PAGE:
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(11C) "Hi-Lo" Game
01-15-2018, 01:11 PM (This post was last modified: 01-16-2018 05:17 AM by Gamo.)
Post: #1
(11C) "Hi-Lo" Game
This Hi-Lo program randomly pick numbers between 0 and 99
You make a guess and program will tell you if it High or Low
Continue guessing until the display flash all 8's and the number of guesses you took to hit on the correct number.
The calculator then selects a new number to start a new game.

How to play:
1. LBL E (Display show 0.00) for Game Reset
2. Enter number the display read "Hi.00" or "L0.00" when look inverted.
3. When hit the right number all 8's flashing on display then show the number of guesses you took and automatically start new game.

Code:

LBL E
RAN#
  2
10^X
  x
INT
STO 1
FIX 2
8,888,888,888
STO 2
.07 
STO 3 
14
STO 4
*LBL 3
RCL 1
CLx
R/S
ENTER
  1
STO+5
Roll Down
X=Y?
GTO 1
X<>Y
X>Y?
GTO 2
GTO 4
*LBL 1
RCL 2
PSE
PSE
PSE
RCL 5
PSE
PSE
CLx
STO 5
GTO E
*LBL 2
RCL 3
PSE
PSE
RCL 1
GTO 3
*LBL 4
RCL 4
PSE
PSE
RCL 1
GTO 3

Gamo
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01-15-2018, 06:16 PM (This post was last modified: 01-15-2018 08:24 PM by Dieter.)
Post: #2
RE: (11C) "Hi-Lo" Game
(01-15-2018 01:11 PM)Gamo Wrote:  This Hi-Lo program randomly pick numbers between 1 and 100
...
Enter number the display read "Hi" or "Lo" when look inverted.

There are several issues with this program:

- The program does not generate a number between 1 and 100, but between 0 and 99.
- If you turn the display upside down it does not read "hi" and "Lo" but "00hI" and "LOO"
- The guess counter in R5 is not initialized. It is reset to zero after the game instead of at the beginning.
- Most important: the program evaluates the first guess incorrectly. The first hint given by the program compares the user input not with the hidden number but with 14.

This is because the hidden number is assumed to be on the stack, but on the first run it isn't. Try it: Start the program and enter 14 as your first guess. The program will say that this is the correct number.

You generally should not carry the secret number on the stack. If the user presses only one additional key the whole stack is disturbed any everything will go wrong. But you don't have to do this – the number is stored in R1, so there is no need at all to keep it on the stack.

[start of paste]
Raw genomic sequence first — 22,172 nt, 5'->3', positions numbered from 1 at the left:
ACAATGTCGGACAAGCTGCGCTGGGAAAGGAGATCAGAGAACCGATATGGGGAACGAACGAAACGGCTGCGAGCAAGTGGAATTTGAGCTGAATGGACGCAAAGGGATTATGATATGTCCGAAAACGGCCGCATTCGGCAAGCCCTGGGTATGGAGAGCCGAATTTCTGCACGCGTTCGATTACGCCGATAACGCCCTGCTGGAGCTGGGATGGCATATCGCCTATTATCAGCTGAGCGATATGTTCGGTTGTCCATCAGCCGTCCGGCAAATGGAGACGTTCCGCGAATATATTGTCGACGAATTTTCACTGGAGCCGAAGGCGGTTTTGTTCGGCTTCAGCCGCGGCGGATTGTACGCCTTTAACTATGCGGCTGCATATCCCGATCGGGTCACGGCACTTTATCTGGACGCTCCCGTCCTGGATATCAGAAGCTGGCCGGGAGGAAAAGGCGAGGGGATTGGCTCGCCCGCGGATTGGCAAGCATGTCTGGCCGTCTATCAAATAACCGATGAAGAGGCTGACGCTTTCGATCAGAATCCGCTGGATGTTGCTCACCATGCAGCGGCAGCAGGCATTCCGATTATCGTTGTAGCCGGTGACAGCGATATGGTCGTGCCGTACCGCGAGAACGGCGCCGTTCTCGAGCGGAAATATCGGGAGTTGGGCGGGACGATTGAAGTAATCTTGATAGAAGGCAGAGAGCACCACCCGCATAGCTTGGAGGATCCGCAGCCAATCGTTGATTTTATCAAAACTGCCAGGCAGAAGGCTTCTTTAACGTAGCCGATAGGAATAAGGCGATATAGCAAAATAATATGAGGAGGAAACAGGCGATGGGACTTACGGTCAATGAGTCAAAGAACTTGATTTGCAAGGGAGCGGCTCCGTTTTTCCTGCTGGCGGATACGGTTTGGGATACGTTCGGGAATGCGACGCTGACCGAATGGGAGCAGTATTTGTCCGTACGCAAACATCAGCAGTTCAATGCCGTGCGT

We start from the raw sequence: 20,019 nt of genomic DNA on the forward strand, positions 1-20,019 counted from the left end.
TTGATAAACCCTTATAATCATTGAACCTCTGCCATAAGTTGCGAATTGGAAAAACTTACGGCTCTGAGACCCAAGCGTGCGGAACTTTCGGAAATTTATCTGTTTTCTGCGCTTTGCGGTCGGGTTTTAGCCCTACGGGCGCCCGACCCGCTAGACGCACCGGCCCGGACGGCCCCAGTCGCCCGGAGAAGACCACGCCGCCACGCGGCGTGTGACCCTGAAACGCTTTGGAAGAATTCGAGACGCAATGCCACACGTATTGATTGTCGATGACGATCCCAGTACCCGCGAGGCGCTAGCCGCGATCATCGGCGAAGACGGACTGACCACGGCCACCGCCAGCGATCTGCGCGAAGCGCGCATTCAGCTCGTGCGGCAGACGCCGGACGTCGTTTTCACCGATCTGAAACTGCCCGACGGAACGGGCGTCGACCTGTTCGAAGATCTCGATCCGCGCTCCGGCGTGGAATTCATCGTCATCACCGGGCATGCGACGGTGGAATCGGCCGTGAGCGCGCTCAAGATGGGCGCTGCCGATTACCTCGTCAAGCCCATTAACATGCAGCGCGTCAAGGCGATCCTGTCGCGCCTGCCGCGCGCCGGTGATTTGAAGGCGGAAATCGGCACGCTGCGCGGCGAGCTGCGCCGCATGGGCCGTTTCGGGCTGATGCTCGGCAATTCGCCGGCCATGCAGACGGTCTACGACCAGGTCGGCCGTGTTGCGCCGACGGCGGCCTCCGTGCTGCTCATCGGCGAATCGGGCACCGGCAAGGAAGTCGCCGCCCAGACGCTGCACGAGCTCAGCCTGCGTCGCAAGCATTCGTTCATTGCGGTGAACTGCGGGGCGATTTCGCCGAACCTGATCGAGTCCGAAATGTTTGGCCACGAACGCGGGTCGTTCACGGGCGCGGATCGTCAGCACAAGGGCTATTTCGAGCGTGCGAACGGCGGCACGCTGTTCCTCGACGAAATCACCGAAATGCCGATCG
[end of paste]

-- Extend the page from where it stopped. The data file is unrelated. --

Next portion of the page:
BTW, I like this idea of displaying hI and LO with the numbers 14 and 07. This reminds me of other early calculator games where messages had to be read upside down – remember the Nim program in the 34C manual which displayed 55178 ("bliss") or 3507.1 ("I lose") ? But what about displaying this in the two exponent digits?

3.       07    => 3. guess is LO
4.       14    => 4. guess is HI

And what about a counter? You lose if you haven't made it in 8 guesses. ;-)

Finally, on the 15C there is an easy way to get a flashing display: simply cause an overflow. Maybe you can also test this on the 11C – I'm not sure if it works the same way. If it does, EEX 2 10^x RCL 5 may be used to show the number of guesses with a flashing display.

Dieter
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01-16-2018, 01:54 AM
Post: #3
RE: (11C) "Hi-Lo" Game
(01-15-2018 06:16 PM)Dieter Wrote:  Finally, on the 15C there is an easy way to get a flashing display: simply cause an overflow.

On the 15C you can simply set flag 9 for this (g SF 9). This flag is not available on the 11C, I’m afraid.
The HI-LO game was available on the Master Library Module for the Ti-58C/59 calculator. The secret number was in the range 0-1023 or 1-1024 (I don’t remember). Mastermind was available as a program listing in the user’s manual (There’s a 42S version here).

Gerson.
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01-16-2018, 08:25 AM (This post was last modified: 01-16-2018 08:33 AM by Dieter.)
Post: #4
RE: (11C) "Hi-Lo" Game
(01-16-2018 01:54 AM)Gerson W. Barbosa Wrote:  On the 15C you can simply set flag 9 for this (g SF 9).

Interesting – I didn't know that. But now I found it in the 15C manual:

Quote:If you set flag 9 manually (SF 9), it causes the display to blink irrespective
of the overflow status of the calculator. As usual, a program will run to
completion before the display starts blinking. Therefore, flag 9 can be used
as a programming tool to provide a visual signal for a selected condition.

I'd like to have something like that on other calculators, too. ;-)

(01-16-2018 01:54 AM)Gerson W. Barbosa Wrote:  This flag is not available on the 11C, I’m afraid.

And the display doesn't even flash on overflow ?-)

(01-16-2018 01:54 AM)Gerson W. Barbosa Wrote:  The HI-LO game was available on the Master Library Module for the Ti-58C/59 calculator. The secret number was in the range 0-1023 or 1-1024 (I don’t remember).

Yes, I remember. This might have been my very first "computer game". The number was between 1 and 1023.

(01-16-2018 01:54 AM)Gerson W. Barbosa Wrote:  Mastermind was available as a program listing in the user’s manual (There’s a 42S version here).

Mastermind becomes interesting if it's the calculator that has to guess your code. 8-)

Dieter
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01-16-2018, 08:35 PM
Post: #5
RE: (11C) "Hi-Lo" Game
(01-16-2018 08:25 AM)Dieter Wrote:  
(01-16-2018 01:54 AM)Gerson W. Barbosa Wrote:  This flag is not available on the 11C, I’m afraid.

And the display doesn't even flash on overflow ?-)

No, it doesn’t. It behaves like the 12C, just a static “9.999999 99” display.


(01-16-2018 08:25 AM)Dieter Wrote:  
(01-16-2018 01:54 AM)Gerson W. Barbosa Wrote:  The HI-LO game was available on the Master Library Module for the Ti-58C/59 calculator. The secret number was in the range 0-1023 or 1-1024 (I don’t remember).